A group of 24 musicians from South India have come together for a unique initiative: These 24 artistes have come up with a song for the well-being of the world. The song, Kshemam Kuru Gopala, is a 17th century composition by legendary saint-poet Narayana Theerthar.
Speaking about the 10-minute rendition, titled Nama Sangamam, which is an initiative of Nama 2020 and the brain-child of Carnatic singer Savita Sreeram, says, “The song says we need 'loka kshemam', which means 'peace in the world'. And, Nama Sangamam is a culmination of all artistes with one unified mass prayer for peace in the world. In Hindu dharma we believe chant and prayer reach God faster. And, no other prayer better than 'nama'--'nama' is nothing but the name of God.”
Taking us through the whole process and what behind the making of the song, Sreeram says, “We consulted with all the artistes and chose a Sanskrit composition because to some extent many understand Sanksrti. If we were to take a Tamil or a Marathi song it would have gotten limited to fewer audience. We then assigned one line from the song, Kshemam Kuru Gopala, to each singer. They made an audio-video of themselves and sent their respective renditions of those lines to us. We then stitched everything together and released it recently one rendition.”
But, given the lockdown and limited resources, it wasn't easy for Sreeram to bring the song together. It took her almost a month to make the 10-minute rendition perfect for release. The work though started from allocating the lines to the singers, the pitch and tempo had to be right too. “The voices of the artistes have to be right too, because it all comes down to the technology they are using. The audio would be sharp from the ones using good devices, but the ones with a standard phone, we would have to ask them resend it because the voices weren't sharp enough. See even if it simple technology not everybody is familiar with it. The artistes by themselves are quite capable. If I were to ask them to record one whole song and send they would have done it. But singing one line then attaching another singer was difficult,” Sreeram adds.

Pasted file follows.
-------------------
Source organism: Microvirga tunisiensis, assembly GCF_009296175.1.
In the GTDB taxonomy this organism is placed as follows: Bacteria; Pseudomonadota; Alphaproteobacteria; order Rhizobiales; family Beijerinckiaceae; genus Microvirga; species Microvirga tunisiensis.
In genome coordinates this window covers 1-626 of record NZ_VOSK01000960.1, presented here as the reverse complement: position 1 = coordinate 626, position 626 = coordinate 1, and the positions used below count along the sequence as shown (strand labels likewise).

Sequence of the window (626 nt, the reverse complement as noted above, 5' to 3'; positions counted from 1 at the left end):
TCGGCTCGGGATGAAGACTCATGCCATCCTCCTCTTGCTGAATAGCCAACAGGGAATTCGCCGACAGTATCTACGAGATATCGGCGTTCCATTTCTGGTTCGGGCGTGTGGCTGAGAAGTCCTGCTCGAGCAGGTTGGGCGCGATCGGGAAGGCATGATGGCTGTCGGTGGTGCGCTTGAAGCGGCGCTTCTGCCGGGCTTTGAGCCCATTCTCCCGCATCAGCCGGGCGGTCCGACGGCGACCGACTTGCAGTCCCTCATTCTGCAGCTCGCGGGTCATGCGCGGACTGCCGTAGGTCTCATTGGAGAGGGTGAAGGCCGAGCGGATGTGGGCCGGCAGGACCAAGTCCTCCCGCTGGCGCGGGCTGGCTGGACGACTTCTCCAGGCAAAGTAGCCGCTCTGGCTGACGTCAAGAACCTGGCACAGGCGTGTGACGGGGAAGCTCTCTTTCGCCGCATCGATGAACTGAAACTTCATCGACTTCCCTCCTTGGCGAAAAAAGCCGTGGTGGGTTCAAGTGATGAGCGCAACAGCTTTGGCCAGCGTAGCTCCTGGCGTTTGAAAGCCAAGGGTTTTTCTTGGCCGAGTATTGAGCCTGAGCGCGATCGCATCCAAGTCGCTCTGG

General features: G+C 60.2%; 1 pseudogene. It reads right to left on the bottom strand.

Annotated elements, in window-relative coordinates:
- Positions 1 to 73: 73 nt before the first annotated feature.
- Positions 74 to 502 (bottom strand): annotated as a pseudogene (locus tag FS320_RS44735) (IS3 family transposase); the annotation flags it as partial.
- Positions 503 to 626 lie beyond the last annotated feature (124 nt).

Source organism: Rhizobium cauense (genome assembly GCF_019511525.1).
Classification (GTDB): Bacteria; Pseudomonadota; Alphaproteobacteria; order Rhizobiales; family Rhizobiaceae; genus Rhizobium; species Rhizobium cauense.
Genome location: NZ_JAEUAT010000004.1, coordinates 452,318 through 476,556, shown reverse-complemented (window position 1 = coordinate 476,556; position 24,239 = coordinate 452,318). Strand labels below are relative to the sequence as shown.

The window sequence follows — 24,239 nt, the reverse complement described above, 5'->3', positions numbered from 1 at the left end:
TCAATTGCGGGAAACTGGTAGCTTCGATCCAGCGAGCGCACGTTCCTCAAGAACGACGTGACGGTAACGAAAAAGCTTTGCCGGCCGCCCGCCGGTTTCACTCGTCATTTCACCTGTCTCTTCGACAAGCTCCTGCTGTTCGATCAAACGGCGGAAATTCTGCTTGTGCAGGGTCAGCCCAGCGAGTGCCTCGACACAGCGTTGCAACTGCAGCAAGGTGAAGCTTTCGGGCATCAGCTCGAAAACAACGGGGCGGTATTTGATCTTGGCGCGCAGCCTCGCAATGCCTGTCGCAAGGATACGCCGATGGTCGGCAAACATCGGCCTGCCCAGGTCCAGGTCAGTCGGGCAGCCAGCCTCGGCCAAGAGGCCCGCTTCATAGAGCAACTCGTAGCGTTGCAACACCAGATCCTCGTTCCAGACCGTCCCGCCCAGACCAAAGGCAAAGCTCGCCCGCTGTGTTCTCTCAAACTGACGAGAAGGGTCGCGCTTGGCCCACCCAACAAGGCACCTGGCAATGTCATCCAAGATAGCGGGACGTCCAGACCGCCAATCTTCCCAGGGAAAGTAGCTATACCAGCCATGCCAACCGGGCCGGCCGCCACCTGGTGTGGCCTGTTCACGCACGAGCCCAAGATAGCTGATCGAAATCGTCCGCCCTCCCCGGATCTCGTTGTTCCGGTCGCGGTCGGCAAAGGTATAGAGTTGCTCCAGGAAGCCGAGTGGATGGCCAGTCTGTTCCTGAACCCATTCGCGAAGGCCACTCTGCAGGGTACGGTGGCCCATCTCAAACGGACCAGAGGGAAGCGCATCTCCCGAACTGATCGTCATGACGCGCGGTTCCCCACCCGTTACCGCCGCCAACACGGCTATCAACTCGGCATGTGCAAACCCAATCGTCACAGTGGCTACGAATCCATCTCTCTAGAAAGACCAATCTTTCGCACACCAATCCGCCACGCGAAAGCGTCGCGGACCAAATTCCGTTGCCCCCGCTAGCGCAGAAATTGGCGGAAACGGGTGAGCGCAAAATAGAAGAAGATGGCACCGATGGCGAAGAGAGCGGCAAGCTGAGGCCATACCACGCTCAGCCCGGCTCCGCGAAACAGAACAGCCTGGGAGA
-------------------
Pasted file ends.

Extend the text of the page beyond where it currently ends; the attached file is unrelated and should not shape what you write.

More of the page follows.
Not just this, there was also a lot of to and fro between Sreeram and the sound editor. “Because we are all working from our respective homes, he would do the work and send the piece to me. Then we we would realise the sound is very low or not that good and we would have to redo it again. See if it was normal time I would have gone to the studio got everybody together and recorded the song. But given the circumstances this wasn't possible. And that's what took a lot of time,” Sreeram says.
“Amritha Sekhar, carnatic vocalist also a qualified MCA, equally helped me on overall co-ordination. She also made the posters and the promo videos for the song,” Sreeram adds.
And given the kind of positive response Nama Sangaman has received, ask her if she plans to take this ahead and she is quick to add, “A lot of people started approaching me thinking I am the architect, but I am not. Sudha Ragunathan, a very popular Carnatic singer, did this a month ago with 47 artistes. And I was a part of that group and that's how I was inspired. So I decided to come up with something similar but with 24 senior artistes...We want to take it ahead...but it is very time-consuming and takes a lot of effort doing it from home. We as Nama 2020, are looking at doing more innovative things, because in our field we have to be in the minds of the people. Tomorrow when things go back to normal people might not even remember us...so we are keeping in touch and we are happy to sing.”